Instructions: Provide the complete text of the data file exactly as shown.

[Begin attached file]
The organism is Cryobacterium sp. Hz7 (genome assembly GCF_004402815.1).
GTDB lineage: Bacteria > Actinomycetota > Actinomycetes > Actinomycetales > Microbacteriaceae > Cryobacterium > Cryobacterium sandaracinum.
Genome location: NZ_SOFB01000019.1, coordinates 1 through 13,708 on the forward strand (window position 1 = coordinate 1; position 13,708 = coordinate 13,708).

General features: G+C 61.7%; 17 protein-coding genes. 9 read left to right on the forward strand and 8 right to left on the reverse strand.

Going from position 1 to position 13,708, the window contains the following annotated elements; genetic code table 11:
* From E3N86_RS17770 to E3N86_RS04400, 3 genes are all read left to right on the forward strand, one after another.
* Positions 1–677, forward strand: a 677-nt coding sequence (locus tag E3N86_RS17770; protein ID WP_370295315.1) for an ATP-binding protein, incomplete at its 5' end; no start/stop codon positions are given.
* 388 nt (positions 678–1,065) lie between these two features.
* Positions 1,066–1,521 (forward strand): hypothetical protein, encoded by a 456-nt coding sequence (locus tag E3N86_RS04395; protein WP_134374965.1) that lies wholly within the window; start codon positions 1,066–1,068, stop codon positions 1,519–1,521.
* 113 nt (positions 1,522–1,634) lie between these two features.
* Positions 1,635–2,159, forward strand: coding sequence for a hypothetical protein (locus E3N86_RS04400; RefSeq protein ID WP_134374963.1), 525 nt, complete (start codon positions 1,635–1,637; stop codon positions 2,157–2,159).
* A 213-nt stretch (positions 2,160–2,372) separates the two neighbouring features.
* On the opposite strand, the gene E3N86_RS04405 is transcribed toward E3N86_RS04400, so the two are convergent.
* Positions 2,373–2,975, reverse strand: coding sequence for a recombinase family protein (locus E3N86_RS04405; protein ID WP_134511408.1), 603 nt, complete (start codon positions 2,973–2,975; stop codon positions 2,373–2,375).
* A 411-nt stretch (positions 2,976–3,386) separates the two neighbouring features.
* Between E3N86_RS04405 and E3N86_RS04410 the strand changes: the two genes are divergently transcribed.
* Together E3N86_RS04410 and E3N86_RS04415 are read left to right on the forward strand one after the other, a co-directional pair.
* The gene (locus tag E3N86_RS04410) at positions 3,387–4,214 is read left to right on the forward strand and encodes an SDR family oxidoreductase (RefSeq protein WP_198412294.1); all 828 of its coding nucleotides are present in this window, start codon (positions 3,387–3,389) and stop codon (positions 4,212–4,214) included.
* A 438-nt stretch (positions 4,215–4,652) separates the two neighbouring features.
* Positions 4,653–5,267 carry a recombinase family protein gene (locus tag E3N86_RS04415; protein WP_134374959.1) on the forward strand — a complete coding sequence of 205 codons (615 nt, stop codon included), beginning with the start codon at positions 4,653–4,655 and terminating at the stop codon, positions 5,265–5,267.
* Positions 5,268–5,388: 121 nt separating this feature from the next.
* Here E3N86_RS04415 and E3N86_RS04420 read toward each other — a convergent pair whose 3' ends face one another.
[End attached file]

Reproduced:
The organism is Cryobacterium sp. Hz7 (genome assembly GCF_004402815.1).
GTDB lineage: Bacteria > Actinomycetota > Actinomycetes > Actinomycetales > Microbacteriaceae > Cryobacterium > Cryobacterium sandaracinum.
Genome location: NZ_SOFB01000019.1, coordinates 1 through 13,708 on the forward strand (window position 1 = coordinate 1; position 13,708 = coordinate 13,708).

General features: G+C 61.7%; 17 protein-coding genes. 9 read left to right on the forward strand and 8 right to left on the reverse strand.

Going from position 1 to position 13,708, the window contains the following annotated elements; genetic code table 11:
* From E3N86_RS17770 to E3N86_RS04400, 3 genes are all read left to right on the forward strand, one after another.
* Positions 1–677, forward strand: a 677-nt coding sequence (locus tag E3N86_RS17770; protein ID WP_370295315.1) for an ATP-binding protein, incomplete at its 5' end; no start/stop codon positions are given.
* 388 nt (positions 678–1,065) lie between these two features.
* Positions 1,066–1,521 (forward strand): hypothetical protein, encoded by a 456-nt coding sequence (locus tag E3N86_RS04395; protein WP_134374965.1) that lies wholly within the window; start codon positions 1,066–1,068, stop codon positions 1,519–1,521.
* 113 nt (positions 1,522–1,634) lie between these two features.
* Positions 1,635–2,159, forward strand: coding sequence for a hypothetical protein (locus E3N86_RS04400; RefSeq protein ID WP_134374963.1), 525 nt, complete (start codon positions 1,635–1,637; stop codon positions 2,157–2,159).
* A 213-nt stretch (positions 2,160–2,372) separates the two neighbouring features.
* On the opposite strand, the gene E3N86_RS04405 is transcribed toward E3N86_RS04400, so the two are convergent.
* Positions 2,373–2,975, reverse strand: coding sequence for a recombinase family protein (locus E3N86_RS04405; protein ID WP_134511408.1), 603 nt, complete (start codon positions 2,973–2,975; stop codon positions 2,373–2,375).
* A 411-nt stretch (positions 2,976–3,386) separates the two neighbouring features.
* Between E3N86_RS04405 and E3N86_RS04410 the strand changes: the two genes are divergently transcribed.
* Together E3N86_RS04410 and E3N86_RS04415 are read left to right on the forward strand one after the other, a co-directional pair.
* The gene (locus tag E3N86_RS04410) at positions 3,387–4,214 is read left to right on the forward strand and encodes an SDR family oxidoreductase (RefSeq protein WP_198412294.1); all 828 of its coding nucleotides are present in this window, start codon (positions 3,387–3,389) and stop codon (positions 4,212–4,214) included.
* A 438-nt stretch (positions 4,215–4,652) separates the two neighbouring features.
* Positions 4,653–5,267 carry a recombinase family protein gene (locus tag E3N86_RS04415; protein WP_134374959.1) on the forward strand — a complete coding sequence of 205 codons (615 nt, stop codon included), beginning with the start codon at positions 4,653–4,655 and terminating at the stop codon, positions 5,265–5,267.
* Positions 5,268–5,388: 121 nt separating this feature from the next.
* Here E3N86_RS04415 and E3N86_RS04420 read toward each other — a convergent pair whose 3' ends face one another.